PART II: TELESCOPES AND BINOCULARS
A: TOOLS OF THE TRADE (THE EQUIPMENT)
TYPES OF SCOPES - REFRACTORS
Though it's difficult to exceed the thrill of looking at a dark
night sky with just the naked eye (and there are some things, like meteors
and aurorae that are best viewed this way), even a modest optical aid
can show thousands of times more stars and hundreds of objects invisible
to the naked eye. This makes the sky an exciting place--full of wonderful
things to find.
Binoculars are the easiest to use optical instruments, and offer the
advantage of a completely correct image, which makes their use on land
and sea practical while still being appropriate for stargazing and Moon
viewing. While binoculars of 40mm and larger are appropriate for nighttime
viewing, daytime viewing can be done with binoculars small enough to put
in a shirt pocket. Scope City has a huge selection of binoculars for every
use—all the way up to big giants that require heavy-duty mounts
to support them.
Refractors are often the preferred telescope type for use in the daytime,
and their advantages make them a superlative choice for nighttime viewing
of the Moon, planets, or stars. This is the type of telescope you probably
have a mental image of when someone says "telescope". It has a lens at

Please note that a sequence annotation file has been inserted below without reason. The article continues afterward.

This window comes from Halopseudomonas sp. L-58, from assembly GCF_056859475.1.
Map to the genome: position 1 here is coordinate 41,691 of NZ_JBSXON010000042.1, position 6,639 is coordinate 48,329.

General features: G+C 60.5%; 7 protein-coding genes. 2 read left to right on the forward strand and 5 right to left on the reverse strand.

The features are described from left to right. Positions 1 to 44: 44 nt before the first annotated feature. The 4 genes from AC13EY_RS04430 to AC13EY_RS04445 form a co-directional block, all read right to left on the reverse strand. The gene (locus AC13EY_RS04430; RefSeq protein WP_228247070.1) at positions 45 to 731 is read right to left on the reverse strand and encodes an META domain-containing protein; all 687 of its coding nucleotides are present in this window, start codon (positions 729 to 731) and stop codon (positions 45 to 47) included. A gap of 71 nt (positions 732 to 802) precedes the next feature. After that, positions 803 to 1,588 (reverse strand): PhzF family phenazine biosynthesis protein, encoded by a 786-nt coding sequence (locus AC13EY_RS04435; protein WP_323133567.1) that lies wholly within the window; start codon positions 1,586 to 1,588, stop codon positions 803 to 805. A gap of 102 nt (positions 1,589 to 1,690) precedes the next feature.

the front, and an eyepiece in a focuser at the back.
It comes in a land/sea use configuration called a "spotting scope" (the
image is correct, both up and down and left-to-right) or a longer, larger
version on a heavier mount, usually referred to as an "astronomical refractor"
(the image is correct up and down, but reversed left to right). The images
produced have terrific sharpness and contrast, and are typically constructed
very sturdily to take a lot of abuse. This is the type of telescope you
can give to children, and keep all your life. Very big ones are very expensive,
but the smaller, more portable, sizes are quite affordable. Appropriate
sizes for land and sea use vary from 50 to 90mm, while astronomically-oriented
refractors are usually from 60 to 150mm in diameter. The largest refractor
in the world has a lens over 1000mm across (40"), but today, refractors
larger than 150-200mm (6" to 8") are not considered practical due to their
sizes and weights.